WSJ says Apple considering using sapphire displays in “more-expensive” iPhone models

A new report filed by The Wall Street Journal today is the latest to claim that Apple’s next generation of iPhones will sport sapphire displays. In addition to commentary from analysts over how the more expensive material could impact costs for Apple, the WSJ report includes the following tidbit:

Apple is considering using sapphire screens in more-expensive models of the two new, larger iPhones it plans to debut this fall, if it can get enough of the material, people familiar with the matter say.

Two things are notable in mention above. First, the WSJ mentions “two new, larger iPhones” as reports continue to describe both a 4.7-inch and 5.5-inch model to be introduced with the latter size possibly available after the former. Next, the WSJ describes sapphire displays as possibly only being available on “more-expensive models” of the new iPhones.

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Samsung’s SoC profits down as Apple chooses TSMC for A8, although rumor says it will produce processors for iPhone 7

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Samsung has been having some issues lately, reporting falling profits in the most recent quarter. Although most of this is due to shrinking growth in phone sales, where Apple continues to dominate in terms of profit share, Apple has also affected Samsung’s income from its microprocessor production business. With TSMC having exclusivity over Apple’s A8 production, to be used in the upcoming iPhone 6, Samsung’s outlook for ‘logic chips’ is also gloomy, as The Wall Street Journal highlights in a new report.

Samsung executives admitted on a recent conference call that the outlook isn’t so bright for this business.

“Sales and profitability from System LSI (logic chip business) worsened as demand from main customers continued to decline,” Robert Yi, Samsung’s head of investor relations said last week. His comments confirmed, albeit indirectly, how Apple’s gradual shift away from Samsung as a customer of microprocessors was eating into its profits.

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Beats Music CEO Ian Rogers to also lead iTunes Radio at Apple, according to report

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The Wall Street Journal is reporting that Ian Rogers, the head of Beats Music, will now also lead iTunes Radio following the Apple acquisition. Apple wants to increase collaboration between both Beats Music and iTunes Radio by having both streaming services led by Rogers. Up to now, iTunes Radio has been headed by Jeff Robin’s team, best known for creating the software that became iTunes.

The Journal says that Rogers’ leadership will increase ‘cohesion’ between the services, which currently offer a lot of app in their end-user experiences. It is still unclear whether Apple has plans to consolidate the brands.

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TSMC shipping Apple’s SoC’s for the first time with iPhone 6 says report, will use 20nm process

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Up to this year, all of Apple’s SoC’s have been manufactured by Samsung.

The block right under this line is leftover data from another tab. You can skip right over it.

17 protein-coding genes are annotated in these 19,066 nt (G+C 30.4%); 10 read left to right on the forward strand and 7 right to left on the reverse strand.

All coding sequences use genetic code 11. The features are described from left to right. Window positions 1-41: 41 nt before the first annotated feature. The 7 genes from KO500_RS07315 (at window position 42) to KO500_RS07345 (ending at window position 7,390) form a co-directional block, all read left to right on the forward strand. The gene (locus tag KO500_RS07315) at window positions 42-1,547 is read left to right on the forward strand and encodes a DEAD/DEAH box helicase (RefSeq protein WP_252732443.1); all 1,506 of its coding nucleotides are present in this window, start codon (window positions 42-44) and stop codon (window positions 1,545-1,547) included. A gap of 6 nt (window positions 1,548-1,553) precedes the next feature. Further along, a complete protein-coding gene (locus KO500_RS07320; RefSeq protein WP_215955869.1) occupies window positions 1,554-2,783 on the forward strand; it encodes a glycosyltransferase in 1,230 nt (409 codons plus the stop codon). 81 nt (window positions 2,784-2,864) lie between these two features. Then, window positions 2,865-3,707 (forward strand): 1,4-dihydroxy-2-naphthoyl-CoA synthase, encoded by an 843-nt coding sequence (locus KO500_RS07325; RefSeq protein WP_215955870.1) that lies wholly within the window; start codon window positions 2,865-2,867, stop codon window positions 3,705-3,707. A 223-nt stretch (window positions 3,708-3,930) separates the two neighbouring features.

The Wall Street Journal is reporting that Apple has finally escaped Samsung’s grasp of iOS device CPU production. Although Samsung lost exclusivity last year, there was still doubts that TSMC would be able to follow through with their contract. According to this report, the manufacturer has succeeded and started shipping next-generation microprocessors for Apple’s devices (likely adorned with the ‘A8′ nomenclature) in the second quarter.

This marks a significant point in the production of the iPhone, finally allowing Apple to distance itself from Samsung in such a key area of its devices. The A8 chips use 20-nanometer production processes, according to the report. This compares favorably to the 28-nanometer process used for the A7, which should give better power efficiency and performance per watt. 9to5Mac previously reported that the A8 would focus on significant efficiency enhancements, rather than raw compute performance.

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Tim Cook and Eddy Cue once again appear at Sun Valley media conference (Photos)

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As expected due to their appearances on the guest list, Apple CEO Tim Cook and Senior VP of Internet Software and Services Eddy Cue are in attendance at this week’s Sun Valley media conference in Idaho. The WSJ’s Doug MacMillan shared the above photo of Cook walking around the Sun Valley resort. The Information’s Jessica Lessin spotted Cue, and the executive provided a witty response to Lessin’s question about TV deals:

Cue and Cook both attended the conference last year, and Cook attended as the sole Apple representative the previous year. Several Apple partners, including board member and Disney CEO Bob Iger, are also attending the event. Cook and Cue’s attendance comes in the months following the Cupertino-company’s blockbuster deal to acquire Beats, and perhaps the duo have plans to create new deals at this conference.

More photos of Cook at the conference below:

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Tim Cook ‘actively’ seeking to add new directors to Board

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The Wall Street Journal today published a brief profile on Apple CEO Tim Cook as the Cupertino-based company continues to be shaped in the image of Cook rather than co-founder Steve Jobs. The profile has some interested tidbits, but it is otherwise light on new information aside from information regarding Cook’s plan for the Apple Board of Directors. According to the report, Cook is “actively” looking to add fresh faces to the Board:

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